US to ‘prioritize’ ending Israeli demolitions of terrorists’ homes

Montasir Shalabi, a US citizen whose home was just demolished by the IDF, was accused of killing a yeshiva student in a drive-by shooting.

By World Israel News Staff

The U.S. will make a “priority” of ending Israel’s policy of demolishing the homes of terrorists, a State Department spokesman said on Thursday, hours after the IDF razed a terror suspect’s house.

On Thursday, the IDF razed the home of Montasser Shalabi. The 44-year-old is accused of opening fire on a group of teenagers at the Tapuach Junction in Samaria in May. Yehuda Guetta, a 19-year-old yeshiva was killed in the drive by shooting and two others were injured.

“We attach a good deal of priority to this, knowing that the home of an entire family shouldn’t be demolished for the action of one individual,” said State Department spokesman Ned Price said, adding that the U.S. would continue to voice its concerns “as long as this practice continues.”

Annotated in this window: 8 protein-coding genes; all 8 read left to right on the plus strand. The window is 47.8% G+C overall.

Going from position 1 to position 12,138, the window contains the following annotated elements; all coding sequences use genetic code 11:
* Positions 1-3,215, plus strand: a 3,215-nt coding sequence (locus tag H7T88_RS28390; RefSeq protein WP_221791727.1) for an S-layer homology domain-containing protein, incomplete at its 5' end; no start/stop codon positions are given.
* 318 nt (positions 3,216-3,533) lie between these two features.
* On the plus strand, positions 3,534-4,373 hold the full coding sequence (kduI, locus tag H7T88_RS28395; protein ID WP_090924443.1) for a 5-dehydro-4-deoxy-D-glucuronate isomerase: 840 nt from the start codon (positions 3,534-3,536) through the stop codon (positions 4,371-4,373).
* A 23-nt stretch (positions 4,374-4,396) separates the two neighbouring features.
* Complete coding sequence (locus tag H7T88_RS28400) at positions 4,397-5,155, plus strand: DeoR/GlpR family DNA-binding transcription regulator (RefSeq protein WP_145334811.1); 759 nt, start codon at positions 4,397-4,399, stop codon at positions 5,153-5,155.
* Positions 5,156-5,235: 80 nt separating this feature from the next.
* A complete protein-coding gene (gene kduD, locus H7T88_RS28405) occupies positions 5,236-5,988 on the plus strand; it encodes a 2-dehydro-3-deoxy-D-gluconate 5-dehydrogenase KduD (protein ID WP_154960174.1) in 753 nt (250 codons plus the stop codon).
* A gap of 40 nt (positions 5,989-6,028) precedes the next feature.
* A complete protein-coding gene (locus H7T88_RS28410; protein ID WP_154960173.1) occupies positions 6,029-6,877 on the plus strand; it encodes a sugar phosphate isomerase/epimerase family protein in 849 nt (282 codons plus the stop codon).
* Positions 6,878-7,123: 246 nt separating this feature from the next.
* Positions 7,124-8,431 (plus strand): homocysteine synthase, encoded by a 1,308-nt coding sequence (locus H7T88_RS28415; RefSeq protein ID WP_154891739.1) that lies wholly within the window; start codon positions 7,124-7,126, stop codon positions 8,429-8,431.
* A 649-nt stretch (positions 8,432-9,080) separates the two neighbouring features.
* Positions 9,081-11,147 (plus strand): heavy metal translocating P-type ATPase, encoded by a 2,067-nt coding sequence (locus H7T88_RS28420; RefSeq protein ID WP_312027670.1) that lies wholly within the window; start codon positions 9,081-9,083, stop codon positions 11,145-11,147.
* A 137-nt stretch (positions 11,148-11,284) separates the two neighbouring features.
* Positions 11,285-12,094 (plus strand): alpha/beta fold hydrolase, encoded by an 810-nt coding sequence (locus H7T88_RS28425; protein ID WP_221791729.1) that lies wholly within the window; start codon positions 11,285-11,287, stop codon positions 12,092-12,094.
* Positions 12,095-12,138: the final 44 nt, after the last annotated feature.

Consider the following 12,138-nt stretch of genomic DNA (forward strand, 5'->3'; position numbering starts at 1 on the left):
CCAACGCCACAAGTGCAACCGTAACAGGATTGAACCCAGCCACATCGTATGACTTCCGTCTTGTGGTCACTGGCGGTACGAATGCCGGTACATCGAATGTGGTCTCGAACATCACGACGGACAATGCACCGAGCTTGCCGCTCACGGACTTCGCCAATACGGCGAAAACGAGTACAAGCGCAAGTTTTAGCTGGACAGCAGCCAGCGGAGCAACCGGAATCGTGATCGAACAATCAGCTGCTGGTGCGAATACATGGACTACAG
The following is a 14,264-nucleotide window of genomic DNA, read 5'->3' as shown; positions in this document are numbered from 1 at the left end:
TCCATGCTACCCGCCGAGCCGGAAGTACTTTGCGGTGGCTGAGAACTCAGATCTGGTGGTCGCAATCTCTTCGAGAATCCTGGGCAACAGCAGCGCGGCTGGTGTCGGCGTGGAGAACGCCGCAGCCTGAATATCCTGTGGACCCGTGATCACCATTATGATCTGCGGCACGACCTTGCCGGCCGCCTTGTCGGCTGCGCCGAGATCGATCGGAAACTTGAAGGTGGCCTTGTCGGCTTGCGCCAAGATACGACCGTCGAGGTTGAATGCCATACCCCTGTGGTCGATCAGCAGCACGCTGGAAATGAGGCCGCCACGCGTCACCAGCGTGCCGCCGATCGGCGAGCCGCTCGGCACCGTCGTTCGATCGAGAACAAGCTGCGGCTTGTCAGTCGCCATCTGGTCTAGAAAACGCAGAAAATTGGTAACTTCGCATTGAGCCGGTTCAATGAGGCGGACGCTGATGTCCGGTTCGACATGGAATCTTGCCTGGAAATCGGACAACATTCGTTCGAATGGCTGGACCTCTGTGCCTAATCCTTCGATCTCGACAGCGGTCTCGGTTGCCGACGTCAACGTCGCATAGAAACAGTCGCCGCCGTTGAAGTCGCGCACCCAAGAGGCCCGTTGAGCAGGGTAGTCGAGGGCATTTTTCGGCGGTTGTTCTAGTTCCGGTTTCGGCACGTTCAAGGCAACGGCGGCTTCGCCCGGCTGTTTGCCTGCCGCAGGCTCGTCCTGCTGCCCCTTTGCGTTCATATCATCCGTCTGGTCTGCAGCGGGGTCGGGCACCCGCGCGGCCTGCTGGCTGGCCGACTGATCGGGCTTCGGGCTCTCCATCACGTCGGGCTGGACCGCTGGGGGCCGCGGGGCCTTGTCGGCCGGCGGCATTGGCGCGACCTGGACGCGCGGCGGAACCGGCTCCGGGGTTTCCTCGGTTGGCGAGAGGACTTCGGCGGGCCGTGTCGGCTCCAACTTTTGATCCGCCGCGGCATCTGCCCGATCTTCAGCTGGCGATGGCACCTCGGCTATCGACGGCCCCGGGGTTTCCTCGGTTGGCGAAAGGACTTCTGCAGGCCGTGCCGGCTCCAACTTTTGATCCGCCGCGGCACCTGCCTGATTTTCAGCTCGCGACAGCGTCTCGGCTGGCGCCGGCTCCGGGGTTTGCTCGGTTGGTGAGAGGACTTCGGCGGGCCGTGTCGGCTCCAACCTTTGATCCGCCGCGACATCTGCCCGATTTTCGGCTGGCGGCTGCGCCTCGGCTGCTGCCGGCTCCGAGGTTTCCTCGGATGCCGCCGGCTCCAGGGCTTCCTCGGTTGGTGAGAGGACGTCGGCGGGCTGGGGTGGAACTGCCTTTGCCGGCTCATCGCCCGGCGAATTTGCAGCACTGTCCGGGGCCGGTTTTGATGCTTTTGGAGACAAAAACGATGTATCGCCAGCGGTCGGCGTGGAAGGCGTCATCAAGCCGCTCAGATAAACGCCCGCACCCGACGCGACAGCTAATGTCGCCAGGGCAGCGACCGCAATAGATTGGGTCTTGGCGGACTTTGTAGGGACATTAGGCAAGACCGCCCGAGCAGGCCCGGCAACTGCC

“There is a critical need to lower the temperature in the West Bank. Punitive demolitions exacerbate tensions at a time when everyone should be focused on principally ensuring calm,” Price said.

The demolished property in the village of Turmus Ayya, near Ramallah was the home of Shalabi’s estranged wife and three children. Prosecutors said that although Shalabi did not live there, he was the legal owner of the house. 

Shalabi and his family have U.S. citizenship, which would explain the Biden administration’s heightened attention.  The U.S. embassy in Jerusalem criticized the demolition.

Last week, the High Court of Justice threw out a petition against the razing.

But in a further wrinkle, Israel’s Channel 13 News reported that the demolition created friction between Prime Minister Naftali Bennett and Foreign Minister Yair Lapid.

According to the report, Lapid learned of the demolition afterwards and maintains he could have worked in advance to soften Washington’s criticisms.

Previous U.S. administrations never clashed with Israel over the home demolitions. Palestinians describe the demolitions as collective punishment while Israeli officials say they deter terrorism. 

After Israel’s new government was sworn in, Lapid and U.S. Secretary of State Anthony Blinken pledged to reset U.S.-Israel ties. This included understandings of “no surprises” and criticisms not being aired publicly.